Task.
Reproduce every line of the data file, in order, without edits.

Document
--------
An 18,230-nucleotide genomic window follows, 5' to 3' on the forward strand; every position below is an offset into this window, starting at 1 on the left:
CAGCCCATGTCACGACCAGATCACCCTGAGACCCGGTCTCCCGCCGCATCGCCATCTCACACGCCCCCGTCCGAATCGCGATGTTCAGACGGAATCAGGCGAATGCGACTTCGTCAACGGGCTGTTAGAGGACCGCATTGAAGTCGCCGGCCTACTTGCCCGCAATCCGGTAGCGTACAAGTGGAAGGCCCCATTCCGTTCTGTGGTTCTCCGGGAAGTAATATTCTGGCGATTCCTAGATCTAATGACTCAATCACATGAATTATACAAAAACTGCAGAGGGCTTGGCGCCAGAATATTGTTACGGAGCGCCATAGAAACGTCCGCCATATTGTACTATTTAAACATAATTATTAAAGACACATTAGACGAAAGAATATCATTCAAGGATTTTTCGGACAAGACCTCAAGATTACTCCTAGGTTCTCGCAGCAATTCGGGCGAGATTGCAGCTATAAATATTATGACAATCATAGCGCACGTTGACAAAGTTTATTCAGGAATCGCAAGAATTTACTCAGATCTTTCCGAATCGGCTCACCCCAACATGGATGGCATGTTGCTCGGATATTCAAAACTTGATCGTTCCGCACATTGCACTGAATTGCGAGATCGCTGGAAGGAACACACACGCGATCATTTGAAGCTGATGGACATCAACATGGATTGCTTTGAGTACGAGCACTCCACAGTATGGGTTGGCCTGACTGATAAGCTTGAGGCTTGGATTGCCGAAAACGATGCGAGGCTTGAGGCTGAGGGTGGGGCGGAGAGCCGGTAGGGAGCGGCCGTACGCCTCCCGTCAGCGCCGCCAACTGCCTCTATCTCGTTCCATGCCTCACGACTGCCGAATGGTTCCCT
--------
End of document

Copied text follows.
An 18,230-nucleotide genomic window follows, 5' to 3' on the forward strand; every position below is an offset into this window, starting at 1 on the left:
CAGCCCATGTCACGACCAGATCACCCTGAGACCCGGTCTCCCGCCGCATCGCCATCTCACACGCCCCCGTCCGAATCGCGATGTTCAGACGGAATCAGGCGAATGCGACTTCGTCAACGGGCTGTTAGAGGACCGCATTGAAGTCGCCGGCCTACTTGCCCGCAATCCGGTAGCGTACAAGTGGAAGGCCCCATTCCGTTCTGTGGTTCTCCGGGAAGTAATATTCTGGCGATTCCTAGATCTAATGACTCAATCACATGAATTATACAAAAACTGCAGAGGGCTTGGCGCCAGAATATTGTTACGGAGCGCCATAGAAACGTCCGCCATATTGTACTATTTAAACATAATTATTAAAGACACATTAGACGAAAGAATATCATTCAAGGATTTTTCGGACAAGACCTCAAGATTACTCCTAGGTTCTCGCAGCAATTCGGGCGAGATTGCAGCTATAAATATTATGACAATCATAGCGCACGTTGACAAAGTTTATTCAGGAATCGCAAGAATTTACTCAGATCTTTCCGAATCGGCTCACCCCAACATGGATGGCATGTTGCTCGGATATTCAAAACTTGATCGTTCCGCACATTGCACTGAATTGCGAGATCGCTGGAAGGAACACACACGCGATCATTTGAAGCTGATGGACATCAACATGGATTGCTTTGAGTACGAGCACTCCACAGTATGGGTTGGCCTGACTGATAAGCTTGAGGCTTGGATTGCCGAAAACGATGCGAGGCTTGAGGCTGAGGGTGGGGCGGAGAGCCGGTAGGGAGCGGCCGTACGCCTCCCGTCAGCGCCGCCAACTGCCTCTATCTCGTTCCATGCCTCACGACTGCCGAATGGTTCCCT